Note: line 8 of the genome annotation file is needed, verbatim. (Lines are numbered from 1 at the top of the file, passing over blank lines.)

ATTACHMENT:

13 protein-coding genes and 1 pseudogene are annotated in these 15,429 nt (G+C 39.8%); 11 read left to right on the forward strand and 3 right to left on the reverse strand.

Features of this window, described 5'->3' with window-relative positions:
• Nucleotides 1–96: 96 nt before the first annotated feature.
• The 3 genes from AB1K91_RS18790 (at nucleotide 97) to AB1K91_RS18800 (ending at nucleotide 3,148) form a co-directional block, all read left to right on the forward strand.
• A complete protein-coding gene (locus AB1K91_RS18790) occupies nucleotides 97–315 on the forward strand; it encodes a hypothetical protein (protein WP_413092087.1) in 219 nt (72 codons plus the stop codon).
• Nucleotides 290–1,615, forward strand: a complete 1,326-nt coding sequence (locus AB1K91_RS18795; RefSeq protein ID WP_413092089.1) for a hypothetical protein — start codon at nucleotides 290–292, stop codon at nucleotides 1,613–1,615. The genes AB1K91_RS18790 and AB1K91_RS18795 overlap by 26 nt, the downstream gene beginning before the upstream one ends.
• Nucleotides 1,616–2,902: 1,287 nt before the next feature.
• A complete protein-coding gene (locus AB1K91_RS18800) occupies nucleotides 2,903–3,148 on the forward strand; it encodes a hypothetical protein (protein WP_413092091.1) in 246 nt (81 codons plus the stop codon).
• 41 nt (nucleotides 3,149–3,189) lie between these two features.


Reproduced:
• A complete protein-coding gene (locus AB1K91_RS18800) occupies nucleotides 2,903–3,148 on the forward strand; it encodes a hypothetical protein (protein WP_413092091.1) in 246 nt (81 codons plus the stop codon).